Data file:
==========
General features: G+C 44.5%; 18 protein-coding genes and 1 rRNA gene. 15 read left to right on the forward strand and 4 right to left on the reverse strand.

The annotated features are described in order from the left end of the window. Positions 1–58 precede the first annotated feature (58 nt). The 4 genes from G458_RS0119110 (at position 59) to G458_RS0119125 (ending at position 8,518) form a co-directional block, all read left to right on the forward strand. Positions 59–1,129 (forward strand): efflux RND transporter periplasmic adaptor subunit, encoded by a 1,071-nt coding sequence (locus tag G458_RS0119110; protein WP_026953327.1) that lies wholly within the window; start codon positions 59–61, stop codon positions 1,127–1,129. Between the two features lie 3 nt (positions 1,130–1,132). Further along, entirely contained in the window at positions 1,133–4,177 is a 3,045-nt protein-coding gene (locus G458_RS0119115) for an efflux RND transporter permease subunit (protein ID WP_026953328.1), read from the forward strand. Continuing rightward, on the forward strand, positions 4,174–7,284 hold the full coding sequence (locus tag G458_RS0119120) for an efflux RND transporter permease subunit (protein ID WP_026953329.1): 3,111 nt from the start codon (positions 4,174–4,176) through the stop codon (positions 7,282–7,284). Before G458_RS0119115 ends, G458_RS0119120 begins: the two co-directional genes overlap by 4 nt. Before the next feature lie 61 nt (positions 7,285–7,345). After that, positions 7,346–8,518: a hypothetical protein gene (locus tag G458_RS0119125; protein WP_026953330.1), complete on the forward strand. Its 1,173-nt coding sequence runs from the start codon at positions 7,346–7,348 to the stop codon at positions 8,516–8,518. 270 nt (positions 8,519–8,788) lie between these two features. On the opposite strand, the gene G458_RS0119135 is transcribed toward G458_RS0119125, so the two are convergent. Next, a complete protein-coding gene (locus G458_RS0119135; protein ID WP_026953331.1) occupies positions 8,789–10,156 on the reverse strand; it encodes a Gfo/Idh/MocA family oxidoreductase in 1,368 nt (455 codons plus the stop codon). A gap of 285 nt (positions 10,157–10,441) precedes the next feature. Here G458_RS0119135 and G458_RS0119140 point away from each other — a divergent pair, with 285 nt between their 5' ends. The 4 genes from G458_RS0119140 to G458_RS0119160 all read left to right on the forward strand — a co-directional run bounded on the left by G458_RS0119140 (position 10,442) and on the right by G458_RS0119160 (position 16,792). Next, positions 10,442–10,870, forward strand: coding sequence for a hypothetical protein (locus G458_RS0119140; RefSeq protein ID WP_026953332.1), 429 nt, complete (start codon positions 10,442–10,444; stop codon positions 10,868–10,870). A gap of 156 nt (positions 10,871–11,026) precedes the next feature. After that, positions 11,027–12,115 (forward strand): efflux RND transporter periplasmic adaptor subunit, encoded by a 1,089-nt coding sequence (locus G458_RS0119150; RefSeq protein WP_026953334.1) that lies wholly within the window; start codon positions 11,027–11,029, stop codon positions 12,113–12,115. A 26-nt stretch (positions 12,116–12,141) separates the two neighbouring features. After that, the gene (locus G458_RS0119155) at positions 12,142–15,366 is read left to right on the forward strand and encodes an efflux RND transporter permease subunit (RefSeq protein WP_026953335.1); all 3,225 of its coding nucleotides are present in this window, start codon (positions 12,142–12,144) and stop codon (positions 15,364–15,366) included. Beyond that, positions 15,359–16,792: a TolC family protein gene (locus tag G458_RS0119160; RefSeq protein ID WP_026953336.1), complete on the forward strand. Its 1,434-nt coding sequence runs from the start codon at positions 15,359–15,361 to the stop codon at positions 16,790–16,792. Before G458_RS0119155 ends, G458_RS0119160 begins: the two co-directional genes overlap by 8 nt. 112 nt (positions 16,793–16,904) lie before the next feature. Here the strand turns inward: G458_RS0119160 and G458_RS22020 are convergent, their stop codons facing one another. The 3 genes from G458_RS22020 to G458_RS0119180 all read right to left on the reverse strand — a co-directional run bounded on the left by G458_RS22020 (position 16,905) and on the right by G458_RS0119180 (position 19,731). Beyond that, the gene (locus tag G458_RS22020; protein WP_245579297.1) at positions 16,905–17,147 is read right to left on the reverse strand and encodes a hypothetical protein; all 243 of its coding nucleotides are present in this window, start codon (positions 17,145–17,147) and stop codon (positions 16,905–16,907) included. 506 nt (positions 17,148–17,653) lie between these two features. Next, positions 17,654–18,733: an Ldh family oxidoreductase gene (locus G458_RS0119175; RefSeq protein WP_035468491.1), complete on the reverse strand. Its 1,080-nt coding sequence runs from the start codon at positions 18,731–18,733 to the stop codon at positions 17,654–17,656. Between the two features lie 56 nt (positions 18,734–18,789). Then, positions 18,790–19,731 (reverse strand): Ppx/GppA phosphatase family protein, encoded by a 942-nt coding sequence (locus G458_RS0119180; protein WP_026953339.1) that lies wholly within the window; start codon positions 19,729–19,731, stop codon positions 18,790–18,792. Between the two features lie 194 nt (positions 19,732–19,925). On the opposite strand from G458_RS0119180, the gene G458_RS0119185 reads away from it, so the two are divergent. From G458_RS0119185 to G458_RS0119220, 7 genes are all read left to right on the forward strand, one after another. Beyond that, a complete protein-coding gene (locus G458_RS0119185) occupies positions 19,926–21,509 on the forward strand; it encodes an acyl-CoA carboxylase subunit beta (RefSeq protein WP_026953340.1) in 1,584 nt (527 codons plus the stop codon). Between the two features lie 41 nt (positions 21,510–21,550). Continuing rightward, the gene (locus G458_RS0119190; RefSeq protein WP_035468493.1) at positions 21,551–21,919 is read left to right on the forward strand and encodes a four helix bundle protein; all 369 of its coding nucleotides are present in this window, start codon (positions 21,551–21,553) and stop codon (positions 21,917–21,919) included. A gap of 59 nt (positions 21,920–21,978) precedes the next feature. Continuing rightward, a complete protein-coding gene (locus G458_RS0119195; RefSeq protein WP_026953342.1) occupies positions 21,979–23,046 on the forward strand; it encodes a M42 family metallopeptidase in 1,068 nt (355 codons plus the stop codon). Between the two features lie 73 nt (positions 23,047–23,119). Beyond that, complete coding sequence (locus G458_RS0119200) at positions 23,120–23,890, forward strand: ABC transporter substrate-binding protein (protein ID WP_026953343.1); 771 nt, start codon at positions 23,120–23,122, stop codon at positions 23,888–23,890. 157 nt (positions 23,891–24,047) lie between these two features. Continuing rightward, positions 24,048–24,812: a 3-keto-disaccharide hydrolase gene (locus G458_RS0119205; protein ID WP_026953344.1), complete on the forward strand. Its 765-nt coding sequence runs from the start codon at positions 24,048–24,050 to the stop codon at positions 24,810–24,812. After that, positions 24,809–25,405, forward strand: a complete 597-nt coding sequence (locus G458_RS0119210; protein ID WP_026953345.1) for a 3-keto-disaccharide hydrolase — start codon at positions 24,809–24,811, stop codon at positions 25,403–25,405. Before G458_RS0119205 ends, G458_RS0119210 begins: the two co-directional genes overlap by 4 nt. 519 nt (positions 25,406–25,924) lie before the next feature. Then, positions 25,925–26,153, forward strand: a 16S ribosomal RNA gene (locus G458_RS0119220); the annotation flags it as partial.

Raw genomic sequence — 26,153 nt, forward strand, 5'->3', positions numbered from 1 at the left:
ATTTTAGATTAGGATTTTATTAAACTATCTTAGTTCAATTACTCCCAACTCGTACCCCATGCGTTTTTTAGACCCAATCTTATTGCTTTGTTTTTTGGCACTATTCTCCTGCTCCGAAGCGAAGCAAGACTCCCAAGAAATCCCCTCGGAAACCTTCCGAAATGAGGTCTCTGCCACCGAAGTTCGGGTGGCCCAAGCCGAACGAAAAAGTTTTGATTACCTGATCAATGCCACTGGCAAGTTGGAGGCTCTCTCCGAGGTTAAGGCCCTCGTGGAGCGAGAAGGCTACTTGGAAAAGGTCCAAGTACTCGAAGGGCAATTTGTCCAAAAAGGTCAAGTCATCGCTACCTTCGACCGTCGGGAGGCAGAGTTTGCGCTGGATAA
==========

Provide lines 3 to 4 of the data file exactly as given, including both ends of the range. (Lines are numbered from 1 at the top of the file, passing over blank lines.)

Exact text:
Raw genomic sequence — 26,153 nt, forward strand, 5'->3', positions numbered from 1 at the left:
ATTTTAGATTAGGATTTTATTAAACTATCTTAGTTCAATTACTCCCAACTCGTACCCCATGCGTTTTTTAGACCCAATCTTATTGCTTTGTTTTTTGGCACTATTCTCCTGCTCCGAAGCGAAGCAAGACTCCCAAGAAATCCCCTCGGAAACCTTCCGAAATGAGGTCTCTGCCACCGAAGTTCGGGTGGCCCAAGCCGAACGAAAAAGTTTTGATTACCTGATCAATGCCACTGGCAAGTTGGAGGCTCTCTCCGAGGTTAAGGCCCTCGTGGAGCGAGAAGGCTACTTGGAAAAGGTCCAAGTACTCGAAGGGCAATTTGTCCAAAAAGGTCAAGTCATCGCTACCTTCGACCGTCGGGAGGCAGAGTTTGCGCTGGATAA